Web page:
Stewardship in a New World
Meeting New Challenges for Stewardship
A steward does not own but manages! We stewards manage what God had given us. So, what has God given us – time (24 hours a day), our talents and abilities, our money and goods bought with our money? When we die, it is all left behind! During my fifty-two years as a priest, I have never seen a hearse followed by a U-Haul truck.
Today I believe our churches need to practice year-round stewardship. We can no longer only offer a six-week campaign in the fall. We need to teach stewardship year-round. At the time of the offering, we should connect what is given by parishioners to the parish’s mission and ministry. And we need to thank them! The six most important words in encouraging good stewardship: “Thank You, Thank You, Thank You!” In addition, we must work at building relationships between the leaders of a congregation and its members. I know of no parishioner who left their congregation because they felt thanked and appreciated. I have raised millions based on these two principles!
In the “new” post-pandemic world with live-streaming saved on YouTube, we can miss church on Sunday, watch the service with a glass of iced tea on Tuesday night – and still hear the stewardship message. We can miss being in church for three weeks on vacation and due to Electronic Fund Transfer keep our pledges up to date.
Creating generous givers
We need to create generous givers. A good question to ask is, “Who taught you to be generous?” We learn to be generous when we observe generosity being practiced in daily life.
When I preach about stewardship as a consultant in my Diocese of Maryland, my sermon title is “No Gift is too Large.” I ask what is the largest gift in the Gospels? After some hesitation, someone in the congregation will usually shout out “The Widow’s Mite” (Mark12:41-44) – the correct answer. Then I ask, “What’s the second largest gift?” After some silence, I respond, “Zacchaeus” (Luke 19:1-10). Jesus asks this short, despised tax collector, who climbed a Sycamore tree so he can see Jesus, if he can come for dinner tonight. Zacchaeus is so touched he says, “Look, half of my possessions, Lord, I will give to the poor: and if I have defrauded anyone of anything, I will repay back four times as much.” (RSV) All versions of the Bible call him a rich man, but Jesus transforms him into a generous man!
Practical tools to encourage generosity
The Sunday leaflet at the Cathedral of the Incarnation, Baltimore states:
The people remain seated while an offering is received to support the Cathedral’s mission to worship God joyfully, care deeply and act boldly as followers of Christ. An offering may also be made online at www.incarnationbmore.org or you may text OFFERING to 410-267-3742 on your cell phone.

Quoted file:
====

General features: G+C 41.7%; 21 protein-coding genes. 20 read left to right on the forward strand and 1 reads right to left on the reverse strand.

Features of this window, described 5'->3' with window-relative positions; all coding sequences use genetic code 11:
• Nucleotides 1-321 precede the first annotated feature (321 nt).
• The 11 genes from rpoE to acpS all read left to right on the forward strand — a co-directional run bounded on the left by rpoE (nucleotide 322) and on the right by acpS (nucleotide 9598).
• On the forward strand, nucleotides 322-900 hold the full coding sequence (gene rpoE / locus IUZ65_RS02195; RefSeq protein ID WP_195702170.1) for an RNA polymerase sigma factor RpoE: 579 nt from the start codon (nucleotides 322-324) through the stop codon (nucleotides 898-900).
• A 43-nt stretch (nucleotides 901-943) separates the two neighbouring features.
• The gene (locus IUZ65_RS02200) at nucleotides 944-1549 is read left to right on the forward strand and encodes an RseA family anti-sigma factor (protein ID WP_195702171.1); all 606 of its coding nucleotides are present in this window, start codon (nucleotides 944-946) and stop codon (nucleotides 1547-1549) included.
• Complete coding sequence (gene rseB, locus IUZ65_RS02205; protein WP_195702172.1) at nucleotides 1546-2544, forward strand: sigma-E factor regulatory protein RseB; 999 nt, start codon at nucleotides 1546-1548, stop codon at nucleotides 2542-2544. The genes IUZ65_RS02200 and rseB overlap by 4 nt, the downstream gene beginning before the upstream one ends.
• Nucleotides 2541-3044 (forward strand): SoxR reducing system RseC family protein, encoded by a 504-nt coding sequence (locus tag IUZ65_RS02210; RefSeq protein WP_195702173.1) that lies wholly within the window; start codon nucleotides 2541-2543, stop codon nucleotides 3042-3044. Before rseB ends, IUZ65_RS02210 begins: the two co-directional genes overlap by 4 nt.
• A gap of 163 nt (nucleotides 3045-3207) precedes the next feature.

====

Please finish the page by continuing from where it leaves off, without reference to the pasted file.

In each pew the Cathedral puts green laminated “recyclable” cards for people who use Electronic Fund Transfer to put in the offering plate.
Since resuming in-person worship, many parishioners put in the green cards. These are put back in the pews for the next Sunday. The Dean of the Cathedral also encourages parishioners to use the green EFT cards and thanks them for their faithful giving. The green cards serve as a reminder to everyone of how widespread the parishioners’ financial support of the Cathedral’s ministry is.
Online stewardship resources for every Episcopal congregation
Episcopal Parish Network (EPN) offers help to parishes under the capable leadership of Joe Swimmer. Here’s how he describes EPN:
Episcopal Parish Network is a community of almost two hundred and fifty parishes from around the Church and across the country. EPN is committed to strengthening parish ministry as the Church and society change. Recognizing that funding ministry is key to the future of the parish (and cathedral), EPN works with stewardship and development thought leaders and fundraising practitioners to create programming that helps parishes of all sizes to meet the challenge of funding ministry in this moment. From online programs to a Stewardship Community of Practice, made up of practitioners who gather every quarter to discuss best practices, to Stewardship workshops and pre-conference sessions at our Annual Conference, EPN is committed to training and equipping lay and clergy leaders. You can learn more about our work or view past digital workshops (AKA webinars) at www.episcopalparishes.org.